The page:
|Office of the Attorney General - State of Texas
June 17, 1999
Mr. Paul Sarahan
Dear Mr. Sarahan:
You ask whether certain information is subject to required public disclosure under the Texas Public Information Act, chapter 552 of the Government Code. Your request was assigned ID# 124873.
The Texas Natural Resource Conservation Commission (the "commission") received requests for documents relating to ASARCO and its subsidiary, Encycle Texas, Incorporated ("Encycle"). You state that you have released the public information in your files. You claim, however, that the submitted documents are excepted from disclosure under sections 552.103, 552.107, 552.110, and 552.111 of the Government Code. We have considered the exceptions you claim and have reviewed the submitted information.
Initially, you argue that much of the submitted information is excepted from disclosure under section 552.103. Section 552.103(a), the "litigation exception," excepts from disclosure information relating to litigation to which the state is or may be a party. The commission has the burden of providing relevant facts and documents to show that the section 552.103(a) exception is applicable in a particular situation. The test for meeting this burden is a showing that (1) litigation is pending or reasonably anticipated, and (2) the information at issue is related to that litigation. University of Tex. Law Sch. v. Texas Legal Found., 958 S.W.2d 479, 481 (Tex. App.--Austin 1997, no pet.); Heard v. Houston Post Co., 684 S.W.2d 210, 212 (Tex. App.--Houston [1st Dist.] 1984, writ ref'd n.r.e.); Open Records Decision No. 551 at 4 (1990). The commission must meet both prongs of this test for information to be excepted under section 552.103(a).
You state that the commission is currently engaged in settlement negotiations with Encycle. You also state that if attempts to negotiate a settlement offer with Encycle fail, the commission will enter into litigation with Encycle. We have reviewed the documents for which the commission has asserted section 552.103(a), and agree that these documents are related to the anticipated settlement or litigation and may be withheld.
We note, however, that when the opposing party in the litigation has seen or had access to any of the information in these records, there is no justification for withholding that information from the requestor pursuant to section 552.103(a). Open Records Decision Nos. 349 (1982), 320 (1982). Thus, information that has either been obtained from or provided to the opposing party in the anticipated litigation is not excepted from disclosure under section 552.103(a), and it must be disclosed. In addition, the applicability of section 552.103(a) ends once the litigation has been concluded. Attorney General Opinion MW-575 (1982); Open Records Decision No. 350 (1982).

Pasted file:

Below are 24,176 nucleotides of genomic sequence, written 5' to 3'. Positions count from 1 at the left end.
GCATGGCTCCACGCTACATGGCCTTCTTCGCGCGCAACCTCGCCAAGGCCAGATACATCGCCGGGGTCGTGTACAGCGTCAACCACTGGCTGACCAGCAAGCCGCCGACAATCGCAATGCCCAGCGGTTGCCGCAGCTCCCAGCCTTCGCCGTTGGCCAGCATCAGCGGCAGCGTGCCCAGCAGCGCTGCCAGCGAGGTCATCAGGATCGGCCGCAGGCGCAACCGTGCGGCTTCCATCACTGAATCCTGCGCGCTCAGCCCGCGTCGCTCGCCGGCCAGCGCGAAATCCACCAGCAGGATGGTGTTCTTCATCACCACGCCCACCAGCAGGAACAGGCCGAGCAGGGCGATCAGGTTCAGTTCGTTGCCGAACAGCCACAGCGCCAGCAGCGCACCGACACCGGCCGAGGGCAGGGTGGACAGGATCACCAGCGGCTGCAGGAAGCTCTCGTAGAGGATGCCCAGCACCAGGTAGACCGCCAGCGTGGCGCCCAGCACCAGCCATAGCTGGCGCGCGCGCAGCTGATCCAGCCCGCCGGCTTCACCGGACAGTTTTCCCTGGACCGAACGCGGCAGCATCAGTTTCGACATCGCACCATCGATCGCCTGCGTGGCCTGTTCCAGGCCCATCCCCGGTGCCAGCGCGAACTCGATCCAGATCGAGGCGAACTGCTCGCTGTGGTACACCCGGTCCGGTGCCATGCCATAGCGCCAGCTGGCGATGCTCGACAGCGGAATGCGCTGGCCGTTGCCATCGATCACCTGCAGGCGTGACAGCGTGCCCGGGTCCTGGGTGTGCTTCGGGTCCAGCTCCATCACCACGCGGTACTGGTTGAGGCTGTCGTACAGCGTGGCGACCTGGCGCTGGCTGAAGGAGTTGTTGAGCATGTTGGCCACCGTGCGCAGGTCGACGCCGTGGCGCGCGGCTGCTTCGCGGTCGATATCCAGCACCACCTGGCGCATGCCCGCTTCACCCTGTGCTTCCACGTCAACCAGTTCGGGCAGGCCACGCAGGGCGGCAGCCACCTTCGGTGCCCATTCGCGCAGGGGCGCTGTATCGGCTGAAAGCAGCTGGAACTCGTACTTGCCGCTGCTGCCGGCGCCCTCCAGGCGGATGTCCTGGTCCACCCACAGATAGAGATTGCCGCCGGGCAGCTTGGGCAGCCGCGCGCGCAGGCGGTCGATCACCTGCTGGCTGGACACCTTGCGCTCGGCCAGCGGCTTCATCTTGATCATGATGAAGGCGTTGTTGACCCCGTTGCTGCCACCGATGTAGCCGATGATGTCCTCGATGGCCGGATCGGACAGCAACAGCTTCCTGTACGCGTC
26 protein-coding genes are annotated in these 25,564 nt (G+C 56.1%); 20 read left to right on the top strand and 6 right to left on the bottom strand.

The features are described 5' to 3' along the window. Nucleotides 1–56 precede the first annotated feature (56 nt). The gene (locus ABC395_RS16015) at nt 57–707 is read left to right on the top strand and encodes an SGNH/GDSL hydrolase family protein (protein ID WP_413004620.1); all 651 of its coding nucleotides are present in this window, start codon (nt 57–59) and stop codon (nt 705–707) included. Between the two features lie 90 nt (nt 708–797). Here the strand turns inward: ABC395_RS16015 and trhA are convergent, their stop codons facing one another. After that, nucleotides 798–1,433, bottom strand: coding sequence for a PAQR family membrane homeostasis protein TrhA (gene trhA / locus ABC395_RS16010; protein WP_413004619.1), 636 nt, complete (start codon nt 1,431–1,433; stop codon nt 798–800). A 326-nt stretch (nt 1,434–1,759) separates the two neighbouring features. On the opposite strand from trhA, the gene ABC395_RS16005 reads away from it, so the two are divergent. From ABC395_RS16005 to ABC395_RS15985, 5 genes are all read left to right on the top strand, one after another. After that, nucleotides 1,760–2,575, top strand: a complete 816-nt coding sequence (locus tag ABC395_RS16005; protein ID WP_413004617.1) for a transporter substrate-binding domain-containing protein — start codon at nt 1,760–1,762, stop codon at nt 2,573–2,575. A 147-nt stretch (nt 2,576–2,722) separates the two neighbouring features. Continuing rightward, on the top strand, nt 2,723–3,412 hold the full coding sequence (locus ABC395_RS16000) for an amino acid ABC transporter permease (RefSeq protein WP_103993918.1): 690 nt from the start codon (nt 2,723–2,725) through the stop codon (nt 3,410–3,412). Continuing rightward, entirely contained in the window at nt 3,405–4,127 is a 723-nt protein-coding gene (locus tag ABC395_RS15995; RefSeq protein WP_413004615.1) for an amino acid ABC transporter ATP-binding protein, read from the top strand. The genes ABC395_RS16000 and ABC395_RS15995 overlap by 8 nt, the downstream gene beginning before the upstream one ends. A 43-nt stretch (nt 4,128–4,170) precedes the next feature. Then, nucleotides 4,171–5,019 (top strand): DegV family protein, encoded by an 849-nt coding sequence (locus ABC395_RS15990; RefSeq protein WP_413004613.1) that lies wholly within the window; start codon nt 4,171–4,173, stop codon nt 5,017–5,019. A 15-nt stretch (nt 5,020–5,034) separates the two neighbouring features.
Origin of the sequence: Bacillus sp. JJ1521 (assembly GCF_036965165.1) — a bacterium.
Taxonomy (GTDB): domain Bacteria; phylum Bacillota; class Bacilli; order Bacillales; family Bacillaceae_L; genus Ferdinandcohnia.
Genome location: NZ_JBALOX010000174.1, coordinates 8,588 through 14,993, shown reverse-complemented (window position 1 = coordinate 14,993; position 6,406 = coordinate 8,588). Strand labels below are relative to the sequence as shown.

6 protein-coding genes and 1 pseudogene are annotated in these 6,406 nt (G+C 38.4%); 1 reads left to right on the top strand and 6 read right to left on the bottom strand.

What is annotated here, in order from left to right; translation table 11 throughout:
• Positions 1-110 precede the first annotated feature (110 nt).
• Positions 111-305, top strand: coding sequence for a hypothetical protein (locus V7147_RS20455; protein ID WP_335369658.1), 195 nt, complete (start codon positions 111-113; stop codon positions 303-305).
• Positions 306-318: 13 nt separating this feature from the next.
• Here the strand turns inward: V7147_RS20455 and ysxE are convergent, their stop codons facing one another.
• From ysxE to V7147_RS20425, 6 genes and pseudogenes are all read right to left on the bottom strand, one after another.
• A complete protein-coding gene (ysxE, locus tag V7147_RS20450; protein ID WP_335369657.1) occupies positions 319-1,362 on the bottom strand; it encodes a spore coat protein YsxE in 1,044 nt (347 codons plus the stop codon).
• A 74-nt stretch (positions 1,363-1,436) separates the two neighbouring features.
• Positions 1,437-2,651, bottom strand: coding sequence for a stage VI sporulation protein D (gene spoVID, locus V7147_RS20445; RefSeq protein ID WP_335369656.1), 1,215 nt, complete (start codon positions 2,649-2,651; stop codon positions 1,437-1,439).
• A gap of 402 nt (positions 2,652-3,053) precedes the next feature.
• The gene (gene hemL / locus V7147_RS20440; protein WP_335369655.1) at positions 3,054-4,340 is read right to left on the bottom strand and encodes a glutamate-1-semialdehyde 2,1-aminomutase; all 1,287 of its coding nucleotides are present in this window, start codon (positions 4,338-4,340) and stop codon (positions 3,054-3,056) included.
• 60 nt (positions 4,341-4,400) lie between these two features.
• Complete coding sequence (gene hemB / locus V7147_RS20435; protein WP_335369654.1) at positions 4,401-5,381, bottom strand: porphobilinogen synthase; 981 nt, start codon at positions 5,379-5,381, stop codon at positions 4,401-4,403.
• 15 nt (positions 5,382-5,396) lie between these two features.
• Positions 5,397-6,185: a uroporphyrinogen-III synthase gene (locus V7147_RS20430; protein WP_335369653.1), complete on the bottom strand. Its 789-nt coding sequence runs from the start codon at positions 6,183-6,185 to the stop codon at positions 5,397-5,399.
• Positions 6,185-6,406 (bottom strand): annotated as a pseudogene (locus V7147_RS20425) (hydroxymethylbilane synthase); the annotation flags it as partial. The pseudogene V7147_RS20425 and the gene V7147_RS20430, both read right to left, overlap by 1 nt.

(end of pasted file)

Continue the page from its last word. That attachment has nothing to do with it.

You also argue that some of the submitted information may be withheld under section 552.107(1). Section 552.107(1) excepts information that an attorney cannot disclose because of a duty to his client. In Open Records Decision No. 574 (1990), this office concluded that section 552.107 excepts from public disclosure only "privileged information," that is, information that reflects either confidential communications from the client to the attorney or the attorney's legal advice or opinions; it does not apply to all client information held by a governmental body's attorney. Id. at 5. When communications from attorney to client do not reveal the client's communications to the attorney, section 552.107 protects them only to the extent that such communications reveal the attorney's legal opinion or advice. Id. at 3. In addition, basically factual communications from attorney to client, or between attorneys representing the client, are not protected. Id. We conclude that most of the information at issue contains client confidences, attorney advice, and opinion. Therefore, the commission may withhold this information from public disclosure pursuant to section 552.107(1). We have marked the information that must be released.